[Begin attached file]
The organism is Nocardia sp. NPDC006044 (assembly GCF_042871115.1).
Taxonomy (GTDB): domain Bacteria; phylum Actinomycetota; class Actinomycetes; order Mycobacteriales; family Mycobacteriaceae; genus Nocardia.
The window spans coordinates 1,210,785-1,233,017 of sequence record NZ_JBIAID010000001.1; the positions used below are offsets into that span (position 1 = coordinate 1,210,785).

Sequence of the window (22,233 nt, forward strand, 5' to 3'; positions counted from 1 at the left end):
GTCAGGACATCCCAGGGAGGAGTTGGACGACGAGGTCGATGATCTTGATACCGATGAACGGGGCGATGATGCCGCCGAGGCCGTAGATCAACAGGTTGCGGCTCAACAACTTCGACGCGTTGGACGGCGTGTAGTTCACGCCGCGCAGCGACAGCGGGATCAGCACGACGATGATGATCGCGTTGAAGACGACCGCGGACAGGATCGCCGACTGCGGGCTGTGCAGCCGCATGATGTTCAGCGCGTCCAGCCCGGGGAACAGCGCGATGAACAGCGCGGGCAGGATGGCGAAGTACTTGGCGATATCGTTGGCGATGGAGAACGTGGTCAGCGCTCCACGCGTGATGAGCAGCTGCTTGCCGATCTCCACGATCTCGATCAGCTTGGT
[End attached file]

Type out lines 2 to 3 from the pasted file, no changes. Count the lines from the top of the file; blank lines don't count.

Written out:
Taxonomy (GTDB): domain Bacteria; phylum Actinomycetota; class Actinomycetes; order Mycobacteriales; family Mycobacteriaceae; genus Nocardia.
The window spans coordinates 1,210,785-1,233,017 of sequence record NZ_JBIAID010000001.1; the positions used below are offsets into that span (position 1 = coordinate 1,210,785).